The US consumer doesn’t seem to want to fight like Oasis, although Oasis ends up making
better more informed music…
Here’s a strange press release by Fitch, one of the big three rating agencies along with Moody’s and S&P.
Fitch Ratings has formalized the expanded housing-related metrics used in its public sector rating process and will continue to refine these data as market conditions warrant.
It costs $275 to get to see it.
Ok, so we are getting insight from one of the big three , although Fitch is believed to be the most conservative of the three. The ratings agencies sharply downgraded billions of highly rated mortgage-backed bonds just after the credit crunch began in July 2007. I seem to recall that their models didn’t have the right data.
Fitch believes the housing downturn will be more prolonged and acute in regions that experienced the most dramatic home price appreciation and new residential development since 2000 and in regions with high exposure to sub-prime and option ARMs mortgages.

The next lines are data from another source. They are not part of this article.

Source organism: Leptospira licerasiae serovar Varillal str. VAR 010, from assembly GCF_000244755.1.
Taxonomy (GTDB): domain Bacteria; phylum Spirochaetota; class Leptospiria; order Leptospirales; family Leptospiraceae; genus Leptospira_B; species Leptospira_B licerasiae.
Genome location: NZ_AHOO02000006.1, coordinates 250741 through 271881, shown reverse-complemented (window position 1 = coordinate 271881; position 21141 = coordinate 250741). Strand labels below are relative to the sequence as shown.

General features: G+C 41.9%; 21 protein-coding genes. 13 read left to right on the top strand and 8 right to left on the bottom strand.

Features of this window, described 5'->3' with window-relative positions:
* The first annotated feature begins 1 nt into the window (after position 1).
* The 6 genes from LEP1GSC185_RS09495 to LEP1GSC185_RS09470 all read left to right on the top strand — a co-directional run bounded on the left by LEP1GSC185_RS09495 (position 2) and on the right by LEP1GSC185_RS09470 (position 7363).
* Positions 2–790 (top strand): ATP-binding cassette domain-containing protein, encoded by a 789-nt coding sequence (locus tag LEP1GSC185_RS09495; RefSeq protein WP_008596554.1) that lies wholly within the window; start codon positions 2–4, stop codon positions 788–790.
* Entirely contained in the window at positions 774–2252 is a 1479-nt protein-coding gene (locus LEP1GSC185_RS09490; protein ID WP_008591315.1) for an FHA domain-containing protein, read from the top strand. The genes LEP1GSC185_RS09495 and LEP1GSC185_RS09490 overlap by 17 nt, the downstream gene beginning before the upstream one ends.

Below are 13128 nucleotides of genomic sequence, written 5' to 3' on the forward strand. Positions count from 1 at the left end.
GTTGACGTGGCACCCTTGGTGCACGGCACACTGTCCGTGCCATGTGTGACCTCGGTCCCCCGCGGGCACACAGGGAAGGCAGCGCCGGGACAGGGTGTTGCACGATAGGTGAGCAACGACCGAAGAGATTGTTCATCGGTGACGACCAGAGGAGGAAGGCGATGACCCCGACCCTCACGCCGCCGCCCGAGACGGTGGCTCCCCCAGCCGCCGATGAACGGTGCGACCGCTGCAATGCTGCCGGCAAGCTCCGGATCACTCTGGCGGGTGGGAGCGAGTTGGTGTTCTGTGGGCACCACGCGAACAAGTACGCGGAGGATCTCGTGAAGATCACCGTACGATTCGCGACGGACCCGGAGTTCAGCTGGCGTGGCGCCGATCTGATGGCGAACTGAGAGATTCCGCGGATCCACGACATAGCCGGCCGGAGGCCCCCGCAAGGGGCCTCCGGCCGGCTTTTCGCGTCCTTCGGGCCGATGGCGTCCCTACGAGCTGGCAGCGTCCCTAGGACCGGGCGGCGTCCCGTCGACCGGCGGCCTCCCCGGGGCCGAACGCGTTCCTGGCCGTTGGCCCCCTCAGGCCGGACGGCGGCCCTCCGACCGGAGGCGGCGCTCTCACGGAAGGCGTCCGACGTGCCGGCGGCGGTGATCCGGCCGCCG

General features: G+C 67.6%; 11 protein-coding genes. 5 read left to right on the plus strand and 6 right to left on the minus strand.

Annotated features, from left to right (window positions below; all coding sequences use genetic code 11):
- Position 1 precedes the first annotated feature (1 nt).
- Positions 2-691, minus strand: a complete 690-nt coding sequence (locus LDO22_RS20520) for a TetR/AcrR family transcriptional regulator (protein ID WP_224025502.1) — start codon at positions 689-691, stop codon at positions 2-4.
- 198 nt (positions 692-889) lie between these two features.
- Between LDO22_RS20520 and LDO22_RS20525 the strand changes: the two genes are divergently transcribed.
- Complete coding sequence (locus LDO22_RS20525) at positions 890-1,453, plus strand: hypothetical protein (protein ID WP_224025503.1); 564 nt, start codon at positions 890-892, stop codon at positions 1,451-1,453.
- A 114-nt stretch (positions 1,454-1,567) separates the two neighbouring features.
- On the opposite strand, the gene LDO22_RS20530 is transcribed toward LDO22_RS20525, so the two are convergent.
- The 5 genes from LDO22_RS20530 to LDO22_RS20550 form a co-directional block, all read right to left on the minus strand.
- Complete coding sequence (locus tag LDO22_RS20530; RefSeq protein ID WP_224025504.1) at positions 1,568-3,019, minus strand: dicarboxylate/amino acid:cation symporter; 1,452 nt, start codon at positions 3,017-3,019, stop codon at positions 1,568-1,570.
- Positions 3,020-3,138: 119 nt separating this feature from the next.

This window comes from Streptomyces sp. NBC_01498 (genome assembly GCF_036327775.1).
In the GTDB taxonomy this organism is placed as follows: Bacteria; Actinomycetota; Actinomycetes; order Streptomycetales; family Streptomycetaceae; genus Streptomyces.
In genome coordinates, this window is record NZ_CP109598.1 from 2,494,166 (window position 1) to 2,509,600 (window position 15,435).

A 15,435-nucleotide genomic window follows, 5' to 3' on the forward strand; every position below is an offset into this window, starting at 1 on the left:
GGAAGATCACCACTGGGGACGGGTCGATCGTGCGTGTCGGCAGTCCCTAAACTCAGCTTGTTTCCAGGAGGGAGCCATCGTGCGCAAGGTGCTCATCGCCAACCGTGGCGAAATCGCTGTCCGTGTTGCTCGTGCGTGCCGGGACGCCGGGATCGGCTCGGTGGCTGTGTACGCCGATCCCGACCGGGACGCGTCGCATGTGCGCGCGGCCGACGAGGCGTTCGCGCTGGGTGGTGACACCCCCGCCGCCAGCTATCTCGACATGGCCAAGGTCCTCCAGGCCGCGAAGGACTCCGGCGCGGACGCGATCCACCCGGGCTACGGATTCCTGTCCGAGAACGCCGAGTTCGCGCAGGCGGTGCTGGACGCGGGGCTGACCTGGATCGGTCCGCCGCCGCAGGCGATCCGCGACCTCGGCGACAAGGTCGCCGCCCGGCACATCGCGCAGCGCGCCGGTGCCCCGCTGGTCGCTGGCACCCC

What about credibility?
The new rules by SEC to address conflict of interest could be a start.
The three firms that dominate the $5 billion-a-year industry — Standard & Poor’s, Moody’s Investors Service and Fitch Ratings — have been widely criticized for failing to identify risks in subprime mortgage investments, whose collapse helped set off the global financial crisis.
The rating agencies had to downgrade thousands of securities backed by mortgages as home-loan delinquencies have soared and the value of those investments plummeted. The downgrades have contributed to hundreds of billions in losses and writedowns at major banks and investment firms.
The agencies are crucial financial gatekeepers, issuing ratings on the creditworthiness of public companies and securities. Their grades can be key factors in determining a company’s ability to raise or borrow money, and at what cost which securities will be purchased by banks, mutual funds, state pension funds or local governments.
These agencies need to do a lot of credibility-building going forward. I can’t help but wonder why these agencies aren’t receiving more scrutiny. How will investor confidence be restored when the ratings they relied on were inadequate?